As you likely know by now, I haven't exactly been faithful to my baptismal promises; when things got too difficult for me, I didn't bother with trying to "reform" Catholicism, I just walked away. I used to dream, sometimes, that the Lord would ask me when I would stop running, and I would rail and rail and rail at Him - what was the point, when nobody cared. Nobody believed. Why should I? He would always tell me that, if it bothered me so much, to do something. Be faithful. To, in a sense, help feed His sheep.

That's exactly what you did, and you do through your fidelity, Father. I read your blog for quite some time before I returned to the Faith, and even that helped a great deal. It's people like you who help me find hope, and I imagine that a lot of people would say the same. May God bless you, Father.

Brother Charles said...

Thank you for your encouragement, Mandrivnyk. Peace.

ben in denver said...

Yes, yes.

Perhaps "the world" looks more attractive to those who have never been there.

I think that many of those who dissent within the church are like the brother of the prodigal son. They see the sinner returned and wish that they could have squandered a protion of their inheritance on a little fun as well. I imagine that the brother of the prodigal son must have figured that his brother must have really enjoyed himself a little with all that wine and those prostitutes and saw that he suffered no lasting harm from that indulgence. Because the prodigal son returned home, the brother may end up with the wrong idea about "the world"--for him it may seem fun and ultimately harmless. While the truly repentant sinner clings to his new life in fear and trembling because he truly knows that "the world" wants him dead.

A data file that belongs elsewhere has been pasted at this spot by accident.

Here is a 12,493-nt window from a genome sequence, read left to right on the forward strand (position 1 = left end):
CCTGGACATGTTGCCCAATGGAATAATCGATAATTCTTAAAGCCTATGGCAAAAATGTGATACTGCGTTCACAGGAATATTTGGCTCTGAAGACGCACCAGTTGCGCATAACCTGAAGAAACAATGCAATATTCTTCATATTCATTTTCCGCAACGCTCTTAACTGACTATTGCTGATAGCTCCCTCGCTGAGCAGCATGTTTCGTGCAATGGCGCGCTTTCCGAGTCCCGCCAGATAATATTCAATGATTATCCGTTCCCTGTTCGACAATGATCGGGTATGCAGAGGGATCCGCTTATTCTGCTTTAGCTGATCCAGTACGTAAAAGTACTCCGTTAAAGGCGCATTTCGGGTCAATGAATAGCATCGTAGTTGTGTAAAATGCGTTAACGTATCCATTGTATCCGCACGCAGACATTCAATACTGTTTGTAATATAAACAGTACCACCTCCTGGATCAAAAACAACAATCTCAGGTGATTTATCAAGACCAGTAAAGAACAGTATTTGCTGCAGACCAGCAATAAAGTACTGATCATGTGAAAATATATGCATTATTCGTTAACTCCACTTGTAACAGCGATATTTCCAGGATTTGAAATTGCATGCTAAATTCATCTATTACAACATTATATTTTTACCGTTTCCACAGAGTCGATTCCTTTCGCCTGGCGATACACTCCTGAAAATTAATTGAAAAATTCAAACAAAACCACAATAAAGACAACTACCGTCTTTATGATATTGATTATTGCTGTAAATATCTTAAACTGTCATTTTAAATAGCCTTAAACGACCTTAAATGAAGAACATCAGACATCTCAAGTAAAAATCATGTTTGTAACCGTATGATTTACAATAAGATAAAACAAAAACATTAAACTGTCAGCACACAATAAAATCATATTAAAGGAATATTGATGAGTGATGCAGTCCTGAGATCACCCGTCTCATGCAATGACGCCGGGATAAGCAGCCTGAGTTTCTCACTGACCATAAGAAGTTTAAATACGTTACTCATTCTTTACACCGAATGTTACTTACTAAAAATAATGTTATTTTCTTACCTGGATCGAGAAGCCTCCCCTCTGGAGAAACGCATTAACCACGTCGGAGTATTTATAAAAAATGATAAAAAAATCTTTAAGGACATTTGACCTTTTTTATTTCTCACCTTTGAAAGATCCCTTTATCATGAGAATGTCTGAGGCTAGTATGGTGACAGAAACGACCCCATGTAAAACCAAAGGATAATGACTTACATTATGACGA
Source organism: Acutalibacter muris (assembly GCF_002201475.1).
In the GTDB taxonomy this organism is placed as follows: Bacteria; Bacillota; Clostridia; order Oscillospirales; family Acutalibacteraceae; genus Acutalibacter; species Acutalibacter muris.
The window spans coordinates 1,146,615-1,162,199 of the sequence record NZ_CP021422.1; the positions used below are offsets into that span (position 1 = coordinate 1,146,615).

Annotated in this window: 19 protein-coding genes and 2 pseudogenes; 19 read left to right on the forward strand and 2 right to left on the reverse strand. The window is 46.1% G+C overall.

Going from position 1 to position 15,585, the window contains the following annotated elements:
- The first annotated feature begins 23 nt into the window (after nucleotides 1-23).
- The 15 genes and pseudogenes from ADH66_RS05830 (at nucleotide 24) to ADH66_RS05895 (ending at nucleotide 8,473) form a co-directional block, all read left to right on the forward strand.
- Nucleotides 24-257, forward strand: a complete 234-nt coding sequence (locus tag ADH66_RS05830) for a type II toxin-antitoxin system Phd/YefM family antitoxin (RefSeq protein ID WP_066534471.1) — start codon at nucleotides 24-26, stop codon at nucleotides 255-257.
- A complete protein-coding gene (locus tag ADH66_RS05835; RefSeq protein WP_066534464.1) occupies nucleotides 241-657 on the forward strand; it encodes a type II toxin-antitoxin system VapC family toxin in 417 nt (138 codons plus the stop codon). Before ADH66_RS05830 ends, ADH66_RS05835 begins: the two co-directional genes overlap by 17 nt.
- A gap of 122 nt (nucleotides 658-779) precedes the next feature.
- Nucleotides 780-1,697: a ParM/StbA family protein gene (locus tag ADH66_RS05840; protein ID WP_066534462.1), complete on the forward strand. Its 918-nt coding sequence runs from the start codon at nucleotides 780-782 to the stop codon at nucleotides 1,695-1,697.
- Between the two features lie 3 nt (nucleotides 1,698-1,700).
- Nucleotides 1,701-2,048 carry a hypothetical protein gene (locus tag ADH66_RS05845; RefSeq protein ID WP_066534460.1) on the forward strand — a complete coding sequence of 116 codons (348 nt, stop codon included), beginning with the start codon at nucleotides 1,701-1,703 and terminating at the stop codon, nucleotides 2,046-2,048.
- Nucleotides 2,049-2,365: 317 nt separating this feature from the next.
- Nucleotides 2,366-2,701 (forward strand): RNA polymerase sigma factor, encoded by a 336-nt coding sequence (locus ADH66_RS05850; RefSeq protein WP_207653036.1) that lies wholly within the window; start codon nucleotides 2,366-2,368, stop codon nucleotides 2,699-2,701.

Tina aka Snupnjake said...

Hi Fr. Charles!
As to how two people can go through the exact same class and draw different conclusions: I could bore you with tons of educational psychology theory (I'm getting a phd in the stuff) or I could make a quick summary: It is one of two thngs: A. They weren't paying attention and the stuff went in one ear and out the other or B. Their personal lived experience has given them a different schema for processing and organizing the world.


Brother Charles said...


he truly knows that "the world" wants him dead.

That hits the nail on the head. One of our Scripture professors, Stanley Marrow, SJ, used to say, "Never forget that the world hates you."


In this case I suspect the latter.

penny ante said...

I am actually less concerned about the dissent than I am with the church politics and pettiness among some priests themselves. The way some priests in power treat other priests. It was eye-opening to me when I first came across it. It's disgraceful and made me so angry that I had to actually make up my mind to pray for those very priests. That was the only way I could get rid of the anger and to see them as God's children, just as I am.

We need our priests so desperately and we expect more from them because of who they are. But sometimes I wonder if we are expecting too much...

Brother Charles said...

It's true, PA. The misuse and abuse of power is a serious problem in the clergy.

Qualis Rex said...

Father Charles, this was perhaps one of the hardest blog posts to read from you. Ever since I came to the US, I've been surrounded by very liberal "my way or the highway" priest. I'm not sure if you heard of/remember Bruce Ritter (outwardly compassionate and saintly; inwardly an egocentric sociopath). While being covertly taped during one of his repugnant indescretions, he said, "I came to terms long ago that if God didn't accept me for who I am then that's His problem." To me, this summed up what I had been dealing with for so many years, and was a cause of deep turmoil and "dark night of the soul".

This is why I thank you so much for being who you are and doing what you do. De profundis ad lucem.

Warren said...

I have always had a tendency towards Orthodoxy, whatever it is, "following the instructions" works as a good enough definition for me. Underneath that, the Orthodoxy is a thing about the heart, really. It is using the head to aim, where the heart knows the truth to be; In the authentic, original, orthodox revelation of Faith that came to us through the Apostles.

Cor ad Cor Loquitor.
Deep calls to Deep.